post-122353-0-65846500-1435879247_thumb.

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mcassell

I have the following information on Frederick William Heilgers, who changed his surname in 1919 to Hillyers.

Appointed Lieutenant, Cavalry Branch, Indian Army Reserve of Officers 30th October 1914.

The London Gazette Publication date: 29 December 1914 Issue:29021 Page:11150

https://www.thegazette.co.uk/London/issue/29021/page/11150

Appointed Temporary Captain, IARO 8 January 1917

The London Gazette Publication date: 20 March 1917 Issue:29993 Page:2766

https://www.thegazette.co.uk/London/issue/29993/page/2766

Awarded the Military Cross: Captain Frederick William Heilgers No 2 Light Armoured Motor Battery, MG Corps (Egypt).

The London Gazette Publication date:14 February 1919 Supplement: 31183 Page:2375

https://www.thegazette.co.uk/London/issue/31183/supplement/2375

With “the statements of service for which the decorations were conferred”

The London Gazette Publication date:29 July 1919 Supplement: 31480 Page:9740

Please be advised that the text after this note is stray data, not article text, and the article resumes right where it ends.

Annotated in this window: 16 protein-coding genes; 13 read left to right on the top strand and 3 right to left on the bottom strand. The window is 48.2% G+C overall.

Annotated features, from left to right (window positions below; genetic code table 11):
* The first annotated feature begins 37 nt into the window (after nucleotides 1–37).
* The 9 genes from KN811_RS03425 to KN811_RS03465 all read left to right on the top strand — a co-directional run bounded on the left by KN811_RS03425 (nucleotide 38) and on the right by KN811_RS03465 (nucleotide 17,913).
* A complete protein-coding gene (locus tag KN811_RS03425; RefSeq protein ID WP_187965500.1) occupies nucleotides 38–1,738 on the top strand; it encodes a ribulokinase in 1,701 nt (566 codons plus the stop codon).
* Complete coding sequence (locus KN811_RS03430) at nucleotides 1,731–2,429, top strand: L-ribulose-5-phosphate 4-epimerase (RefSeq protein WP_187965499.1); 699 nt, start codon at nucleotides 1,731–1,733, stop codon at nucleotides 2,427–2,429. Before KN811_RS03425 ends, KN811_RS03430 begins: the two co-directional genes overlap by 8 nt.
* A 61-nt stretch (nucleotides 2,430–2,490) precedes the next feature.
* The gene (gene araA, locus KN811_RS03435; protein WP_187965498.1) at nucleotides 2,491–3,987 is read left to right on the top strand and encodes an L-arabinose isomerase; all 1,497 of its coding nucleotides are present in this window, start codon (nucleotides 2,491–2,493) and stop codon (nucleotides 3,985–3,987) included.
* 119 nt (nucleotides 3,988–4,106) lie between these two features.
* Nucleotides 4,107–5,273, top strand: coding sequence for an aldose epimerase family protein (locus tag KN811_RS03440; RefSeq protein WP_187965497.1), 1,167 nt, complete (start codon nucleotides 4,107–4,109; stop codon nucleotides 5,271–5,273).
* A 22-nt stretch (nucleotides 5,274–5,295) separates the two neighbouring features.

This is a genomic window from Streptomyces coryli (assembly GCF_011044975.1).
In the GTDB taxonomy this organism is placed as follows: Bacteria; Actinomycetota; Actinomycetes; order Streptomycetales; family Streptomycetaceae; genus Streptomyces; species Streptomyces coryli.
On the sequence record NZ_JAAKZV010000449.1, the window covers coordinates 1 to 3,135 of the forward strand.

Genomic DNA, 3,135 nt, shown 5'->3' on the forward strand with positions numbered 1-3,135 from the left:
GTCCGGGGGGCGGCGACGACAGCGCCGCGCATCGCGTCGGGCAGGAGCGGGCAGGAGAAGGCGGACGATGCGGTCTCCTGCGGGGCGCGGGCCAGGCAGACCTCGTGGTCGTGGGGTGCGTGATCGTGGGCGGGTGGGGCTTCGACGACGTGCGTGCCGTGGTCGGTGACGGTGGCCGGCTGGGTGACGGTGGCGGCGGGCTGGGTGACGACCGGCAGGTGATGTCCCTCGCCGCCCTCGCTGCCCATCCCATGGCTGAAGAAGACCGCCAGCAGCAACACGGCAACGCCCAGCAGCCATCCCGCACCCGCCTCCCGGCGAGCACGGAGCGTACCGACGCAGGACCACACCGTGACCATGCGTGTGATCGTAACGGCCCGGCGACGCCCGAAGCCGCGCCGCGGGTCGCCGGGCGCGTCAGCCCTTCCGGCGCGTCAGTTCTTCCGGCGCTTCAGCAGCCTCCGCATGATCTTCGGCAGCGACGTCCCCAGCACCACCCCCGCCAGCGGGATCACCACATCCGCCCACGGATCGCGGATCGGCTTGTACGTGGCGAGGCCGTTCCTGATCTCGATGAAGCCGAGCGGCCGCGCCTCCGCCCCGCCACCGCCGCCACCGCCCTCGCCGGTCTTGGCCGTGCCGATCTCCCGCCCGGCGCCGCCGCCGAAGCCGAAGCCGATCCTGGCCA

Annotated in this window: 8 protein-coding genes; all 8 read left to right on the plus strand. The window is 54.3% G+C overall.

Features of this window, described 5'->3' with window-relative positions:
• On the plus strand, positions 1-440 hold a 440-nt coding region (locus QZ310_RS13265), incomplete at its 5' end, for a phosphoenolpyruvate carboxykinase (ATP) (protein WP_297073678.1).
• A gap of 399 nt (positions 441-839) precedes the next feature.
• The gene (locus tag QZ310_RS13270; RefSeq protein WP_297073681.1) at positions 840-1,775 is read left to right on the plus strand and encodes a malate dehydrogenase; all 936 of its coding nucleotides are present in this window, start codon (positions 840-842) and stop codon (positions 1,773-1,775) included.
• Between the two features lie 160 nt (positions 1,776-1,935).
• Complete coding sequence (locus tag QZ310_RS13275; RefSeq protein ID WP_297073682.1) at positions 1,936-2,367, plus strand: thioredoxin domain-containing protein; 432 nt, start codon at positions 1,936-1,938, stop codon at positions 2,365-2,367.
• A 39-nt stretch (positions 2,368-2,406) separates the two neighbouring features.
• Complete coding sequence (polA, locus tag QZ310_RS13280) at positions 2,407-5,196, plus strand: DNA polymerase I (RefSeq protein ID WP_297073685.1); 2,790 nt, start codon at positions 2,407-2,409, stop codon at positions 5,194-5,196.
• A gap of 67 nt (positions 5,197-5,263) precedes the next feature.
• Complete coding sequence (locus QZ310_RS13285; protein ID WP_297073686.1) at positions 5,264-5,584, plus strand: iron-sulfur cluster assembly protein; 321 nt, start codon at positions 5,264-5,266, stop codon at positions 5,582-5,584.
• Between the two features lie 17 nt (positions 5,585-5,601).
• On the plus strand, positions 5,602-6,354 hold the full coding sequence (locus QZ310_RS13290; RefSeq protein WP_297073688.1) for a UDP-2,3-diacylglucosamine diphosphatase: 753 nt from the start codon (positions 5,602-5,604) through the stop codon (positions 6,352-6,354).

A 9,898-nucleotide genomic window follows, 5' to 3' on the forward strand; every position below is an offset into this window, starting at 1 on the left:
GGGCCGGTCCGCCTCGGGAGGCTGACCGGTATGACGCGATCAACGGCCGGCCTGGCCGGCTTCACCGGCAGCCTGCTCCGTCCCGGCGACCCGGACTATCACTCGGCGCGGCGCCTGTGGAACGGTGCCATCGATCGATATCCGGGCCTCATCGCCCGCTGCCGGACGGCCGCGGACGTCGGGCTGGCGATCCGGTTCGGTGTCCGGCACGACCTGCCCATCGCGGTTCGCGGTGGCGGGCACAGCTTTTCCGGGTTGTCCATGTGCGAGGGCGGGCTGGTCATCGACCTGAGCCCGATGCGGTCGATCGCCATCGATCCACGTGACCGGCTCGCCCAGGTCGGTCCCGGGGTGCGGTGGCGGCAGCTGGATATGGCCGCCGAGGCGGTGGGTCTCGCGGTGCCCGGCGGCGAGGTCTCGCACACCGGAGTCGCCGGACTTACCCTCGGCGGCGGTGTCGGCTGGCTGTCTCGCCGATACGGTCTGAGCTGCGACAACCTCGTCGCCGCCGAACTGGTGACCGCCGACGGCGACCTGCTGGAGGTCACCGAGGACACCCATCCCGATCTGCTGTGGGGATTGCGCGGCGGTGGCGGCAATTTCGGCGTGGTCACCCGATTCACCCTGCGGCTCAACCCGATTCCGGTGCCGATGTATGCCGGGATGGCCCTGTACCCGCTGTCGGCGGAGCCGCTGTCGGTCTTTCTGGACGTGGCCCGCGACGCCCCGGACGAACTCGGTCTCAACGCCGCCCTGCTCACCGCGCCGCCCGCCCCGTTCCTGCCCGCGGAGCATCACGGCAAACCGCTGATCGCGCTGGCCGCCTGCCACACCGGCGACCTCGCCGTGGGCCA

https://www.thegazette.co.uk/London/issue/31480/supplement/9740

Frederick William Heilgers changed his surname to Hillyers April 1919.

The London Gazette Publication date: 4 April 1919 Issue: 31271 Page: 4481

https://www.thegazette.co.uk/London/issue/31271/page/4481

There was a Frederick William Heilgers who was married in 1902 at Asansol India who could be him, or could possibly be a relative http://search.fibis.org/frontis/bin/aps_detail.php?id=1092620. This marriage is also on findmypast, and the image available advised he was a mining engineer, age 23, father William.

I cannot find anything on Lieutenant CA Ainslie, in the London Gazette or elsewhere. I think it is almost certain he would have belonged to the Indian Army Reserve of Officers. There is a publication at the British Library Alphabetical list giving particulars of officers of the Indian Army Reserve of Officers / [issued by] Army Headquarters, India, Military Secretary’s Branch, in five volumes which may/should have information about him.

Cheers

Maureen

My thinking is that Lieutenant Ainslie is actually Claude John Ainslie and not CA Ainslie as the medal card has it. I have found some notes that I made some time ago and have Lieutenant R. B. Culbertson (ex-Kent Cyclists) and Lieutenant Charles Michael Horsfall as attached to 25 MMG Battery, though whether this information came from the Heilgers booklet, I do not recall.

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mcassell